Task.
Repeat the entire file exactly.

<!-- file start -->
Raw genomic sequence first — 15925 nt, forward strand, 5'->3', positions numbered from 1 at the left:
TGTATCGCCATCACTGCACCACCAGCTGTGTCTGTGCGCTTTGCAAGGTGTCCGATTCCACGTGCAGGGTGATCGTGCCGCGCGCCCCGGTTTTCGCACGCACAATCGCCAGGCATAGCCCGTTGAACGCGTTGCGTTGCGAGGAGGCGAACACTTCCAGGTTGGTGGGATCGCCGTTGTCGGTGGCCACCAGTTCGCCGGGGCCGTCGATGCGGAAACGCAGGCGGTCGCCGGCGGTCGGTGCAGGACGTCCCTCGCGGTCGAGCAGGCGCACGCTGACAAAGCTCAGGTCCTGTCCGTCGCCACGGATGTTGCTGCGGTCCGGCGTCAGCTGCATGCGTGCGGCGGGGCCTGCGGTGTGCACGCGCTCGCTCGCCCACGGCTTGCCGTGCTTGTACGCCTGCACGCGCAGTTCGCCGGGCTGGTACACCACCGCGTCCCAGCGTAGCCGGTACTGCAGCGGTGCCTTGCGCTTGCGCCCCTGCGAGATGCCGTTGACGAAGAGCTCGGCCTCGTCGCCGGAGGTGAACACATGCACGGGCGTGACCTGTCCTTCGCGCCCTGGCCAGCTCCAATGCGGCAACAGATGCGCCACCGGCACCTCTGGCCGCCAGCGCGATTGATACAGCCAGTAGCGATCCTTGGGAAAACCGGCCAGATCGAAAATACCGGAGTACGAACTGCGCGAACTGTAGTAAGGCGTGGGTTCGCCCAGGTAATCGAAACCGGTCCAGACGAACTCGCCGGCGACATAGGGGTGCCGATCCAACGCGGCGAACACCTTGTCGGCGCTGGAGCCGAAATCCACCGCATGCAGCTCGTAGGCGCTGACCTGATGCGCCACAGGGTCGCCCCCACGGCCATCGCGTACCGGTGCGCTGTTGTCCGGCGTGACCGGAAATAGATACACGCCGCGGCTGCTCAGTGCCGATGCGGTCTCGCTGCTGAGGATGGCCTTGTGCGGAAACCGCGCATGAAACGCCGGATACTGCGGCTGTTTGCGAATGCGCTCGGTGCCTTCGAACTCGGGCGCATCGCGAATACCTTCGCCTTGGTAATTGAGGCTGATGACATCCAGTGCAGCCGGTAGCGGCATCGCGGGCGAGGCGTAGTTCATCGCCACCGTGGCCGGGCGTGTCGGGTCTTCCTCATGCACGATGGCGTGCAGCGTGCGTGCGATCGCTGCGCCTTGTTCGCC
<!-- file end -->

Raw genomic sequence first — 15925 nt, forward strand, 5'->3', positions numbered from 1 at the left:
TGTATCGCCATCACTGCACCACCAGCTGTGTCTGTGCGCTTTGCAAGGTGTCCGATTCCACGTGCAGGGTGATCGTGCCGCGCGCCCCGGTTTTCGCACGCACAATCGCCAGGCATAGCCCGTTGAACGCGTTGCGTTGCGAGGAGGCGAACACTTCCAGGTTGGTGGGATCGCCGTTGTCGGTGGCCACCAGTTCGCCGGGGCCGTCGATGCGGAAACGCAGGCGGTCGCCGGCGGTCGGTGCAGGACGTCCCTCGCGGTCGAGCAGGCGCACGCTGACAAAGCTCAGGTCCTGTCCGTCGCCACGGATGTTGCTGCGGTCCGGCGTCAGCTGCATGCGTGCGGCGGGGCCTGCGGTGTGCACGCGCTCGCTCGCCCACGGCTTGCCGTGCTTGTACGCCTGCACGCGCAGTTCGCCGGGCTGGTACACCACCGCGTCCCAGCGTAGCCGGTACTGCAGCGGTGCCTTGCGCTTGCGCCCCTGCGAGATGCCGTTGACGAAGAGCTCGGCCTCGTCGCCGGAGGTGAACACATGCACGGGCGTGACCTGTCCTTCGCGCCCTGGCCAGCTCCAATGCGGCAACAGATGCGCCACCGGCACCTCTGGCCGCCAGCGCGATTGATACAGCCAGTAGCGATCCTTGGGAAAACCGGCCAGATCGAAAATACCGGAGTACGAACTGCGCGAACTGTAGTAAGGCGTGGGTTCGCCCAGGTAATCGAAACCGGTCCAGACGAACTCGCCGGCGACATAGGGGTGCCGATCCAACGCGGCGAACACCTTGTCGGCGCTGGAGCCGAAATCCACCGCATGCAGCTCGTAGGCGCTGACCTGATGCGCCACAGGGTCGCCCCCACGGCCATCGCGTACCGGTGCGCTGTTGTCCGGCGTGACCGGAAATAGATACACGCCGCGGCTGCTCAGTGCCGATGCGGTCTCGCTGCTGAGGATGGCCTTGTGCGGAAACCGCGCATGAAACGCCGGATACTGCGGCTGTTTGCGAATGCGCTCGGTGCCTTCGAACTCGGGCGCATCGCGAATACCTTCGCCTTGGTAATTGAGGCTGATGACATCCAGTGCAGCCGGTAGCGGCATCGCGGGCGAGGCGTAGTTCATCGCCACCGTGGCCGGGCGTGTCGGGTCTTCCTCATGCACGATGGCGTGCAGCGTGCGTGCGATCGCTGCGCCTTGTTCGCC